at the gazebo, excluding sand, might have been the highlight for me, and a
milestone for a songwriter who too often veers from the alienatingly complex
(foam, divided sky) to the ridiculously cheesy (aka songs that page sings).
ATG brought forth great harmony and pace. it dared me not to listen, it was so
good. mister completely rounded out and rocked out a wonderful show, sent me
to the parking lot feeling as though my ticket were as wise investment, which
is all anyone can ask of a show.
so what's good? the band is full of very competent, energetic people who are
getting a real kick out of playing for this many people. the rhythm section
serves its purpose, which is to hold a relatively green lineup together. they
also allow trey to wail his fucking brains out without fear of reprisal. and
hey, i'll always buy a ticket to see that shit. the best parts of this show
easily topped my last few phish experiences (including an outright pathetic
raleigh 2000), and in some parts trey sounded the best i've heard him in ANY
so what's bad? simply stated, these guys aren't phish. the music lacks the
subtlety, the responsiveness, the sometimes telepathic moments that occur only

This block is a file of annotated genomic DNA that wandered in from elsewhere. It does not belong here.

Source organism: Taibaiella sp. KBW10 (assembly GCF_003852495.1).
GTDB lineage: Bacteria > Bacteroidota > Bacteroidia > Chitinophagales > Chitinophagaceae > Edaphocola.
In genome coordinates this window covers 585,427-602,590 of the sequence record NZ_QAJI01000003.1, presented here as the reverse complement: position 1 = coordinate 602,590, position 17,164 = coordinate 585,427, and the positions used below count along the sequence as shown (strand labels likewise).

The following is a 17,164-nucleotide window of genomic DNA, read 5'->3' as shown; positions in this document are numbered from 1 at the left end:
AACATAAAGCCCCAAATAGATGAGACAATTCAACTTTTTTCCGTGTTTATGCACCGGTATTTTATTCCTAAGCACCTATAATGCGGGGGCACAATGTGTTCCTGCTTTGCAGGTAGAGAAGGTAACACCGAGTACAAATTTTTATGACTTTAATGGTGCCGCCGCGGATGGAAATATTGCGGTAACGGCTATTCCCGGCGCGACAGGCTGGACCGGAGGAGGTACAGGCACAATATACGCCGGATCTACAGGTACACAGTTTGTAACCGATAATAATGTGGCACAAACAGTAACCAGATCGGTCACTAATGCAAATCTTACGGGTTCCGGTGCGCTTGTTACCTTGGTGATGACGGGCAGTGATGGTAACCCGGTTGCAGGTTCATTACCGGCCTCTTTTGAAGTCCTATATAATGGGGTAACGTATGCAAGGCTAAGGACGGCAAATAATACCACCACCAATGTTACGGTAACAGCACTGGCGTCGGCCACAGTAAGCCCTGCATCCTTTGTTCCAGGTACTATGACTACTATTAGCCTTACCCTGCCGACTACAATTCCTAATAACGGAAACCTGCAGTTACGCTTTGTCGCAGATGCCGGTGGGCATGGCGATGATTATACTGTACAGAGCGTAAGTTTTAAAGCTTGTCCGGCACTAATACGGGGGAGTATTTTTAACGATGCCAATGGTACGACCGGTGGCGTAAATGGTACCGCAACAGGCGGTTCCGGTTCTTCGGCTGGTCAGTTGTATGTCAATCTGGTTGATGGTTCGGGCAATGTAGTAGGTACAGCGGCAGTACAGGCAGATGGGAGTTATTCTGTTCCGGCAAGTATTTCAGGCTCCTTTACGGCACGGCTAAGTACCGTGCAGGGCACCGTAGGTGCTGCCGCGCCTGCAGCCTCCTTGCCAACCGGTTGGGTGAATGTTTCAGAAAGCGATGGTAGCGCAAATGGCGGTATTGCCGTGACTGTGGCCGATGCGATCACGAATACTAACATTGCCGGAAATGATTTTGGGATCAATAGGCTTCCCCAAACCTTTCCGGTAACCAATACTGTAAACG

with a band that's been playing together for years and years. there isn't
that sense that anything could happen when the ball gets rolling, that you,
too could be just moments away from hearing a tweezer>cities segue, or
darkside, or whatever. all the things that make seeing phish more of an event
than a show just aren't present
still, all complaints aside, if you're reading this, and you're on the fence,
go ahead and go. in a summer conspicuously packed with bands more than willing
to sell us rehashed, pasta bowl versions of the grateful dead repetiore (you
know who you are), it's nice to know that there's one outfit who's reaching,
and still telling it the way my ears want it to be told.
Date: Sat, 28 Jul 2001 14:39:19 -0500
From: Harryman email@example.com
Subject: Raleigh, 7/27/01
I'd like to start off saying this show was the best I've seen so far of tour
(Deer Creek, Polaris, Lakewood, Raleigh). The show opened with Moesha, which
my buddy said he definitely did not want to hear, but when I looked at him,
he was all smiles. We were third row and could finally make out what Trey had
been saying into the mic to the horn section, and so we heard him tell them